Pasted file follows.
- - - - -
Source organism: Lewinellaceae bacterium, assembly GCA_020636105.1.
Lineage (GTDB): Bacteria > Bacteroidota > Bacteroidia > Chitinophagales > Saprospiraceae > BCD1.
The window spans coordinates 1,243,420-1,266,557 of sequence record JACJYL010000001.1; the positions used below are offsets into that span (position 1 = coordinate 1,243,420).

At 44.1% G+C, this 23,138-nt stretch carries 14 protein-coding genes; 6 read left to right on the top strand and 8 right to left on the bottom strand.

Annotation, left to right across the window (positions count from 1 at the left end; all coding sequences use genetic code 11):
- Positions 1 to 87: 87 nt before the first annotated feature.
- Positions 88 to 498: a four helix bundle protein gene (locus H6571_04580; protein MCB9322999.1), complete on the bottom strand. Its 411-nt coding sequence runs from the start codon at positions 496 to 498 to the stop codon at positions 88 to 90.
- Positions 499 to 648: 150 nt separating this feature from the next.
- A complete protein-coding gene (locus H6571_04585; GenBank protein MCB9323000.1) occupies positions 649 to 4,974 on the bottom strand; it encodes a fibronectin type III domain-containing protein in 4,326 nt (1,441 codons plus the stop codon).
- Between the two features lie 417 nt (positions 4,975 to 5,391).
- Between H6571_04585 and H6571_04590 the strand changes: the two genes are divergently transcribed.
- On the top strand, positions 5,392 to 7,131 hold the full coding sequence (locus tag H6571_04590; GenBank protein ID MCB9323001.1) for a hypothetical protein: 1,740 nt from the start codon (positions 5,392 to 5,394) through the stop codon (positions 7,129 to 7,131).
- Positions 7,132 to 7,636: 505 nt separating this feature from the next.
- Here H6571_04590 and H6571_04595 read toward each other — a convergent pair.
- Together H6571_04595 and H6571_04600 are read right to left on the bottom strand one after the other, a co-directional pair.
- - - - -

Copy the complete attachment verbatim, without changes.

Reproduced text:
Source organism: Lewinellaceae bacterium, assembly GCA_020636105.1.
Lineage (GTDB): Bacteria > Bacteroidota > Bacteroidia > Chitinophagales > Saprospiraceae > BCD1.
The window spans coordinates 1,243,420-1,266,557 of sequence record JACJYL010000001.1; the positions used below are offsets into that span (position 1 = coordinate 1,243,420).

At 44.1% G+C, this 23,138-nt stretch carries 14 protein-coding genes; 6 read left to right on the top strand and 8 right to left on the bottom strand.

Annotation, left to right across the window (positions count from 1 at the left end; all coding sequences use genetic code 11):
- Positions 1 to 87: 87 nt before the first annotated feature.
- Positions 88 to 498: a four helix bundle protein gene (locus H6571_04580; protein MCB9322999.1), complete on the bottom strand. Its 411-nt coding sequence runs from the start codon at positions 496 to 498 to the stop codon at positions 88 to 90.
- Positions 499 to 648: 150 nt separating this feature from the next.
- A complete protein-coding gene (locus H6571_04585; GenBank protein MCB9323000.1) occupies positions 649 to 4,974 on the bottom strand; it encodes a fibronectin type III domain-containing protein in 4,326 nt (1,441 codons plus the stop codon).
- Between the two features lie 417 nt (positions 4,975 to 5,391).
- Between H6571_04585 and H6571_04590 the strand changes: the two genes are divergently transcribed.
- On the top strand, positions 5,392 to 7,131 hold the full coding sequence (locus tag H6571_04590; GenBank protein ID MCB9323001.1) for a hypothetical protein: 1,740 nt from the start codon (positions 5,392 to 5,394) through the stop codon (positions 7,129 to 7,131).
- Positions 7,132 to 7,636: 505 nt separating this feature from the next.
- Here H6571_04590 and H6571_04595 read toward each other — a convergent pair.
- Together H6571_04595 and H6571_04600 are read right to left on the bottom strand one after the other, a co-directional pair.